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Glencore looking to expand agriculture business: CEO
May 24, 2017 / 10:31 AM / 6 months ago

Glencore looking to expand agriculture business: CEO

CHAM, Switzerland (Reuters) - Miner and trader Glencore is looking to expand its agriculture business via its partnership with two Canadian funds, the company’s CEO said on Wednesday, but has no plans to move into any commodities it does not already trade.

Ivan Glasenberg (L), CEO of commodities trader Glencore, enters a limousine after the company's annual shareholder meeting in Cham, Switzerland May 24, 2017. REUTERS/Arnd Wiegmann

CEO Ivan Glasenberg was speaking a day after U.S. grains trader Bunge Ltd said it was not in talks with Glencore, while Glencore said it had made an informal approach to discuss “a possible consensual business combination”.

“Agriculture has always been our strategy,” Glasenberg told shareholders at the annual general meeting in Cham, near Zug in Switzerland where Glencore has its headquarters.

Glencore, which became a major international grain trader through its takeover of Canadian-based Viterra in 2012, sold 50 percent of its agriculture business in 2016 to two Canadian investment funds, the Canada Pension Plan Investment Board (CPPIB) and British Columbia Investment Management Corp (bcIMC).

The disposal took place when Glencore was rebuilding its balance sheet following the commodity price crash of 2015. Ratings agencies have since upgraded Glencore and analysts say its balance sheet is now strong.

Glasenberg said he hoped to grow the agriculture business through its vehicle Glencore Agriculture, set up with the two Canadian funds.

“That structure will be used to continue growing our agriculture business,” he said. “Hopefully it will get bigger in the future.”

Ivan Glasenberg, CEO of Glencore, reacts during an interview with Thomson Reuters in London, Britain, October 15, 2015. REUTERS/Toby Melville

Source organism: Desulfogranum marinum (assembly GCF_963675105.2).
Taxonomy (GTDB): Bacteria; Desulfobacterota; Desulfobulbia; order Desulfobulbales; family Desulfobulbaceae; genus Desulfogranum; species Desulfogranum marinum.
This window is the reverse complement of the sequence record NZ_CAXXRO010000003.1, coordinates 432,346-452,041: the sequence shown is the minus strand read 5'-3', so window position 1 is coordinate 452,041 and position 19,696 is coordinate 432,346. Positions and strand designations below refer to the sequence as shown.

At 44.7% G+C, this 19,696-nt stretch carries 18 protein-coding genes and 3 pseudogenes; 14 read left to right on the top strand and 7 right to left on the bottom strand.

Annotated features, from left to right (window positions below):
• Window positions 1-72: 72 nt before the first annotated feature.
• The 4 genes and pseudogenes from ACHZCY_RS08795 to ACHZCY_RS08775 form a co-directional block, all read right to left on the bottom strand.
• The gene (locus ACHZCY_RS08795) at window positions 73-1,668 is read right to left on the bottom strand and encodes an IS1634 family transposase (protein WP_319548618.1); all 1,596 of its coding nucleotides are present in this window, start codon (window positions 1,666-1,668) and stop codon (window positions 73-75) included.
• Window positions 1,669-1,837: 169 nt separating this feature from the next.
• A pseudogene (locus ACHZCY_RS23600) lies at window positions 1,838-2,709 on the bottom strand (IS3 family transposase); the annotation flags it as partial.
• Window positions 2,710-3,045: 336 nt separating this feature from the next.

In general, Glasenberg said he preferred to increase the business through acquisitions rather than greenfield investment, which in the mining sector can be very costly.

He also said the company had no interest in getting into commodities that it does not already trade.

An employee of a private security company stands in front of the logo of commodities trader Glencore during the company's annual shareholder meeting in Cham, Switzerland May 24, 2017. REUTERS/Arnd Wiegmann

Glencore has said the talks with Bunge may not lead to any deal, but has not said what it might acquire should it not buy Bunge.

Speculation has mounted that, after a string of poor results, the world’s big grain trading houses are poised for a wave of consolidation similar to the mergers and acquisitions seen in the farm chemicals and seed industries.

Apart from Bunge, the trading houses include rivals Archer Daniels Midland, Cargill [CARG.UL] and Louis Dreyfus [AKIRAU.UL].

They have struggled against global oversupply and thin trading margins, but Glencore sees agriculture as part of the late-cycle commodities, for which it predicts demand will strengthen as economies such as China mature.

Glencore shares were unchanged at 1210 GMT.

additional reporting by Justin George Varghese in Bengaluru; Editing by Mark Potter and David Evans

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